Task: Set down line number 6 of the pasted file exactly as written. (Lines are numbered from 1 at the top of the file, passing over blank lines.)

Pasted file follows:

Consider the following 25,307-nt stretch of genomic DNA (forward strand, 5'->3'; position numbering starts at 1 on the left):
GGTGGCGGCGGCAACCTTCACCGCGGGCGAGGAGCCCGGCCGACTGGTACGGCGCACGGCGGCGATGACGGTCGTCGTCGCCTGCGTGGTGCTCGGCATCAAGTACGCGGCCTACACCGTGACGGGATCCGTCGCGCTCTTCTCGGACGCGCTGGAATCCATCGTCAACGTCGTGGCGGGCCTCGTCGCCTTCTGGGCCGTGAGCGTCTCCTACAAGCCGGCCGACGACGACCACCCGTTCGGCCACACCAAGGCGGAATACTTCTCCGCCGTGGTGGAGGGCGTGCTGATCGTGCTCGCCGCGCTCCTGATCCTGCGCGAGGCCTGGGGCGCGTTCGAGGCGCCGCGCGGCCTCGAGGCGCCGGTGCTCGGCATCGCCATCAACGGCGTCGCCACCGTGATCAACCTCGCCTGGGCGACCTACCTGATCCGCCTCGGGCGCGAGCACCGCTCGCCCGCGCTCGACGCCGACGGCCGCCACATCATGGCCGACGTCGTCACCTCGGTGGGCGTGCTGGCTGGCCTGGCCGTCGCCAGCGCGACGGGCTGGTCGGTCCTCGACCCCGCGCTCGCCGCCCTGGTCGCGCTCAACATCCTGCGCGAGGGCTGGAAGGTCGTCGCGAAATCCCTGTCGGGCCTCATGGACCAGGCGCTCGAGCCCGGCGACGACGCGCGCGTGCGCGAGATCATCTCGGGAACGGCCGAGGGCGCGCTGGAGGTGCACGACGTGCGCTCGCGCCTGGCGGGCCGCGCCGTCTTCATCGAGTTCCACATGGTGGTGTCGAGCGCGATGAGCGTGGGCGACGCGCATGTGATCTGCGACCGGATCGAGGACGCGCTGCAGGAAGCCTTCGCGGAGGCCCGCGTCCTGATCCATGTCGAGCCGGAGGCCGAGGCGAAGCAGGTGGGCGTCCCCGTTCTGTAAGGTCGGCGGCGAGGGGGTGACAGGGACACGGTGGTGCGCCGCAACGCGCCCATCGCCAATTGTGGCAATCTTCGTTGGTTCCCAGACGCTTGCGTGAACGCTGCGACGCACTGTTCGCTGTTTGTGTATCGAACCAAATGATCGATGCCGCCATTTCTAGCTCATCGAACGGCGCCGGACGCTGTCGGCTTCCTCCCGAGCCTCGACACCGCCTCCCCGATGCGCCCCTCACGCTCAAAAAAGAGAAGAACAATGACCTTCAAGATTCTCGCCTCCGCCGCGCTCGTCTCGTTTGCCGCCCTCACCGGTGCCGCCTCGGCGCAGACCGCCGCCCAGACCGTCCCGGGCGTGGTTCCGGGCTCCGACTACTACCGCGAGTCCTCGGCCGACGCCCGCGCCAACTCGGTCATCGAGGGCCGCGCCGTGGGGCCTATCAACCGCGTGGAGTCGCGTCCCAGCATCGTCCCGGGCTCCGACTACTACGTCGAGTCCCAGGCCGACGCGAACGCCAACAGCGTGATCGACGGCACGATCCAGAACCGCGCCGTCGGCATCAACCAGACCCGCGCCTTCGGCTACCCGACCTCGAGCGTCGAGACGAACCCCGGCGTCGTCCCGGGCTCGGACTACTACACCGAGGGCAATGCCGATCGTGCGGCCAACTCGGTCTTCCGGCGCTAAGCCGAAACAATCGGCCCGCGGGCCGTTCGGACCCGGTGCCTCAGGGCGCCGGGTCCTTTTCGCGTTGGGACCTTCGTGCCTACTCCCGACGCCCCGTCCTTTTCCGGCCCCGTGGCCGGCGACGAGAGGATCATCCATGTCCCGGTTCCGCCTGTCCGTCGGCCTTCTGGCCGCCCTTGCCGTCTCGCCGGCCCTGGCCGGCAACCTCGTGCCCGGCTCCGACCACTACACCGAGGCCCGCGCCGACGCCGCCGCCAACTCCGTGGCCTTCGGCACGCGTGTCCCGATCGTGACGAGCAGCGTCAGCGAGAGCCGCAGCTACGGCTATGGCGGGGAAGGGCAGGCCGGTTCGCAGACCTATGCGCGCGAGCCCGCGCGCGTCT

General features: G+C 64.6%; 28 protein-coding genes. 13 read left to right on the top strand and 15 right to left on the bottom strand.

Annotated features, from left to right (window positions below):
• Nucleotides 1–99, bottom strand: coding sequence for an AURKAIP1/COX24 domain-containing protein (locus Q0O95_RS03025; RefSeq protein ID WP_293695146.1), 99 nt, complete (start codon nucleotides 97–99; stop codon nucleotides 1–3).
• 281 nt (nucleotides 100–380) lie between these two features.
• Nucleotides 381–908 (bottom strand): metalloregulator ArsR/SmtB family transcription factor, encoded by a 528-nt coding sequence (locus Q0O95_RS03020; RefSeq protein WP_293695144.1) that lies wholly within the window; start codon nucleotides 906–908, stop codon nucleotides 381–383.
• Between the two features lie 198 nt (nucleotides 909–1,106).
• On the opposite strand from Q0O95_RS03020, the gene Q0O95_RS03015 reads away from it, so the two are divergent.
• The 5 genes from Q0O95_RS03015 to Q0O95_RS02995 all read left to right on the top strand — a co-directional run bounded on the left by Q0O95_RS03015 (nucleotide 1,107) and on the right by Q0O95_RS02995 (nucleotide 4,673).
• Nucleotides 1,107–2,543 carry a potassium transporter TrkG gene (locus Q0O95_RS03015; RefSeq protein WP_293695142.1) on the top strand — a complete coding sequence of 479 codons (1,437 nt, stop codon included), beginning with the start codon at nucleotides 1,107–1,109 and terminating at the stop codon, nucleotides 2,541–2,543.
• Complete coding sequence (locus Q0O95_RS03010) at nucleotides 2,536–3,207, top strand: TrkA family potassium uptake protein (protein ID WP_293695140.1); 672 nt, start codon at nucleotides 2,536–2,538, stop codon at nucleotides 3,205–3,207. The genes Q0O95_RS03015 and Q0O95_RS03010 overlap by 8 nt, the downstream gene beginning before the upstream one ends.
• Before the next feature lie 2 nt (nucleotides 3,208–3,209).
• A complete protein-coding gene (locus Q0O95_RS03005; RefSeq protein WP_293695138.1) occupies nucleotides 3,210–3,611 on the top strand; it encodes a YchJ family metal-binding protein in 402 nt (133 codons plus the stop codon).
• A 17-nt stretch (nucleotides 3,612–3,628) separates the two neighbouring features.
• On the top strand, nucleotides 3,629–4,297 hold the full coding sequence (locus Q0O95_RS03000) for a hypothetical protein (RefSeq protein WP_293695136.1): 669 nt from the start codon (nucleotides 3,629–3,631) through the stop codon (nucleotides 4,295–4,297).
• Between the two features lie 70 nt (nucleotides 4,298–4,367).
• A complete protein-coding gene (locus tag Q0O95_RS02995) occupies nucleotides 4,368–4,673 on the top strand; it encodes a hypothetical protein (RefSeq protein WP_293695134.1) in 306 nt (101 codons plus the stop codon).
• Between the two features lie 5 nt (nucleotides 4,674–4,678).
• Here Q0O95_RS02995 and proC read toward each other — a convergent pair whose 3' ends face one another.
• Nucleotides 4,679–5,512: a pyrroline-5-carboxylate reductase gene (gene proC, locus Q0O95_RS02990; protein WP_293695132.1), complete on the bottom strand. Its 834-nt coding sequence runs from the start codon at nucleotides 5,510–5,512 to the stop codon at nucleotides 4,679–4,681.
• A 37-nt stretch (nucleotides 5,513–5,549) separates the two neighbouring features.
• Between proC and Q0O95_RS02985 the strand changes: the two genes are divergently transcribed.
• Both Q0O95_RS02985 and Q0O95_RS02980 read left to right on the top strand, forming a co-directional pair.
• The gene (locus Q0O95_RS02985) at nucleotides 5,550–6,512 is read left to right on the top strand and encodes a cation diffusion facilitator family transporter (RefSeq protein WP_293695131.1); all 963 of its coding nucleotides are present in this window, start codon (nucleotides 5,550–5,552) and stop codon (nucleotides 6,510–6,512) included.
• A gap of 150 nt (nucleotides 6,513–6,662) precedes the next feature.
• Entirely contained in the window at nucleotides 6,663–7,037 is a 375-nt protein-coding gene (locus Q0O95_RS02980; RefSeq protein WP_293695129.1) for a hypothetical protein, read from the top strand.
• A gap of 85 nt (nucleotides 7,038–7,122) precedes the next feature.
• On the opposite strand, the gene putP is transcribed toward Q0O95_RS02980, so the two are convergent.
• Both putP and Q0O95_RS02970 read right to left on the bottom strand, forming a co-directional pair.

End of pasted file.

• 281 nt (nucleotides 100–380) lie between these two features.